A prominent American naturalist used an appearance on NBC's popular Today show to salvage the image of the misunderstood grey wolf, and savage Canada's reputation over its plan to poison and shoot the predator in Alberta's oil sands region.
As host Natalie Morales joked about Little Red Riding Hood, David Mizejewski showed off two wolves and made a plea for their protection. He highlighted a Canadian plan to kill wolves as part of an effort to protect the boreal caribou herd, which is threatened by loss of habitat in the oil sands region and elsewhere.
The National Wildlife Federation conservationist said the wolf cull was one more reason that Americans should oppose their country's growing consumption from the oil sands.
"These beautiful animals – their wild kin – are going to be poisoned with strychnine, they're going to be shot out of helicopters, all to feed our addiction to dirty oil," he said.
The federal and Alberta governments say the wolf program is just one possible tool to be used in a national effort to protect the boreal caribou that, they say, is threatened not only by industrial encroachment on their habitat but by increased predation.
Environment Minister Peter Kent has acknowledged that wolves may have to be killed in northeastern Alberta and said that is "regrettable" but an accepted scientific approach. A spokesman said Friday it will be up to the province to implement and manage the plan once it has been finalized this spring.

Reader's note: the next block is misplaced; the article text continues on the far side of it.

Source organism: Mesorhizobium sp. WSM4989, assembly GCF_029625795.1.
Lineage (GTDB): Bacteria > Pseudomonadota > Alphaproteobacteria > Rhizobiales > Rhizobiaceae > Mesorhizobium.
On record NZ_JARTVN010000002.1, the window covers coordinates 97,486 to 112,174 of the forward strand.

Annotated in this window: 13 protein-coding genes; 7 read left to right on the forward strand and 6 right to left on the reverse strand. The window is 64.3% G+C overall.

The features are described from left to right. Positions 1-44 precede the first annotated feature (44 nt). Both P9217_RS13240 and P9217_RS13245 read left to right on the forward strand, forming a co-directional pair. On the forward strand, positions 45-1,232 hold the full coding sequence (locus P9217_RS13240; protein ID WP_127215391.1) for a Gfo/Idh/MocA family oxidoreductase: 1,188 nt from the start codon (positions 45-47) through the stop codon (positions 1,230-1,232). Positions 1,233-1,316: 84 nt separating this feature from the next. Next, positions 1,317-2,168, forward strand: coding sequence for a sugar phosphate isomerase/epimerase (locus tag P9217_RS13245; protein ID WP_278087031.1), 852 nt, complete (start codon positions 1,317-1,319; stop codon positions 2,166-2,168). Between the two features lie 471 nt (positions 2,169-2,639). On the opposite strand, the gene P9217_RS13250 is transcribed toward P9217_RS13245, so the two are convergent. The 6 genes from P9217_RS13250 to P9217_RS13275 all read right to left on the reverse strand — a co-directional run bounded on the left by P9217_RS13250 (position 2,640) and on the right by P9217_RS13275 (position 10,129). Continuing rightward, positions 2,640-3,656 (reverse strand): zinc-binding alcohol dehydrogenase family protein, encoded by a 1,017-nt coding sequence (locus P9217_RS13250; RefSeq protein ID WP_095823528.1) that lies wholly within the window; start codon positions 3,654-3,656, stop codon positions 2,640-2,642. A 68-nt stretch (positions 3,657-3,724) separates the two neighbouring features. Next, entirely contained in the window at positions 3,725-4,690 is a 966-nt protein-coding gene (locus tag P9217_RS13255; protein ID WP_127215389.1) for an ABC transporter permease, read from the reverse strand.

David Ealey, a spokesman for Alberta's Ministry of Sustainable Resource Development, said the government is working with industry across the province to protect caribou habitat and protect the herds. For the past several years, there has been a wolf cull in one region of western Alberta that has succeeded in stabilizing the caribou population, he said, but it is not certain it will be replicated in the oil sands region.
Wolves have seen their Alberta numbers rise, in part because warmer winters are driving growing white-tailed deer numbers. But scientists say culling wolves is simply ineffective. Alberta's wolf population has rebounded from 1,500 in the late 1960s to an estimated 7,000 today.
The canine predators have tremendous range: They can move 40 to 50 kilometres in a single night; scientists followed one mother with pups that covered 100,000 square kilometres. For that reason, a dead wolf is likely to be rapidly replaced by another.
"There's not much difference here than taking a bucket of water out of the ocean. It will fill back in very quickly," said Andrew Derocher, a wildlife biologist at the University of Alberta.
Killing wolves may have some short-term protective benefits to caribou, especially if the wolves are killed around calving season. But it will do little to halt the decline of caribou numbers, which have come under pressure from habitat destruction, he said.
"It's a Band-Aid type solution for a gaping wound," he said. "We've changed the landscape so much that we're sort of dealing with the symptoms rather than treating the disease."